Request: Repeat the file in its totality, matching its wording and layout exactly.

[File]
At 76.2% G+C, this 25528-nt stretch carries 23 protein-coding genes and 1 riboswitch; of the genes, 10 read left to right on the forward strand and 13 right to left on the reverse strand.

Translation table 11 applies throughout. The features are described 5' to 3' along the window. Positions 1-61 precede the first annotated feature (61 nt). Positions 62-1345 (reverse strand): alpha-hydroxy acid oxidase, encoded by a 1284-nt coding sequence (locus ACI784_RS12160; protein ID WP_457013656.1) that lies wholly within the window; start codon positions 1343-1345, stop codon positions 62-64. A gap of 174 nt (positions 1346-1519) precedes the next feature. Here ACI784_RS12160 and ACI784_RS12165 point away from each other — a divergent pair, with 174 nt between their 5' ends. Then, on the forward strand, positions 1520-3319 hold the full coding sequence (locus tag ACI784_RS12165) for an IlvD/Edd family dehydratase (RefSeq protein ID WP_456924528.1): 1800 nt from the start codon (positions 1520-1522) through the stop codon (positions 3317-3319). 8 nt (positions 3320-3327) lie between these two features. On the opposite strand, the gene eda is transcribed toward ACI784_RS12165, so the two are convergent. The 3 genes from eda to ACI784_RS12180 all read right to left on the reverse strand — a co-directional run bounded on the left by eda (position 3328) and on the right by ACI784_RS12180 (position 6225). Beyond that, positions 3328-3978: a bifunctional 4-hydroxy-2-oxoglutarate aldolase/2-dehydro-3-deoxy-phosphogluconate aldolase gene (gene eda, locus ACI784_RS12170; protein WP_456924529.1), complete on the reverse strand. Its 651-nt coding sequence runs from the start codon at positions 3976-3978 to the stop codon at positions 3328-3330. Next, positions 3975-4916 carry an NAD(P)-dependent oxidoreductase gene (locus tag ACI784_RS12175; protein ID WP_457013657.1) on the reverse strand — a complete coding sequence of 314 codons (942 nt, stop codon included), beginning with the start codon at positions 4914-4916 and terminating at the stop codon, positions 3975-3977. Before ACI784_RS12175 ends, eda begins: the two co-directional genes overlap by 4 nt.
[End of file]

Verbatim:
At 76.2% G+C, this 25528-nt stretch carries 23 protein-coding genes and 1 riboswitch; of the genes, 10 read left to right on the forward strand and 13 right to left on the reverse strand.

Translation table 11 applies throughout. The features are described 5' to 3' along the window. Positions 1-61 precede the first annotated feature (61 nt). Positions 62-1345 (reverse strand): alpha-hydroxy acid oxidase, encoded by a 1284-nt coding sequence (locus ACI784_RS12160; protein ID WP_457013656.1) that lies wholly within the window; start codon positions 1343-1345, stop codon positions 62-64. A gap of 174 nt (positions 1346-1519) precedes the next feature. Here ACI784_RS12160 and ACI784_RS12165 point away from each other — a divergent pair, with 174 nt between their 5' ends. Then, on the forward strand, positions 1520-3319 hold the full coding sequence (locus tag ACI784_RS12165) for an IlvD/Edd family dehydratase (RefSeq protein ID WP_456924528.1): 1800 nt from the start codon (positions 1520-1522) through the stop codon (positions 3317-3319). 8 nt (positions 3320-3327) lie between these two features. On the opposite strand, the gene eda is transcribed toward ACI784_RS12165, so the two are convergent. The 3 genes from eda to ACI784_RS12180 all read right to left on the reverse strand — a co-directional run bounded on the left by eda (position 3328) and on the right by ACI784_RS12180 (position 6225). Beyond that, positions 3328-3978: a bifunctional 4-hydroxy-2-oxoglutarate aldolase/2-dehydro-3-deoxy-phosphogluconate aldolase gene (gene eda, locus ACI784_RS12170; protein WP_456924529.1), complete on the reverse strand. Its 651-nt coding sequence runs from the start codon at positions 3976-3978 to the stop codon at positions 3328-3330. Next, positions 3975-4916 carry an NAD(P)-dependent oxidoreductase gene (locus tag ACI784_RS12175; protein ID WP_457013657.1) on the reverse strand — a complete coding sequence of 314 codons (942 nt, stop codon included), beginning with the start codon at positions 4914-4916 and terminating at the stop codon, positions 3975-3977. Before ACI784_RS12175 ends, eda begins: the two co-directional genes overlap by 4 nt.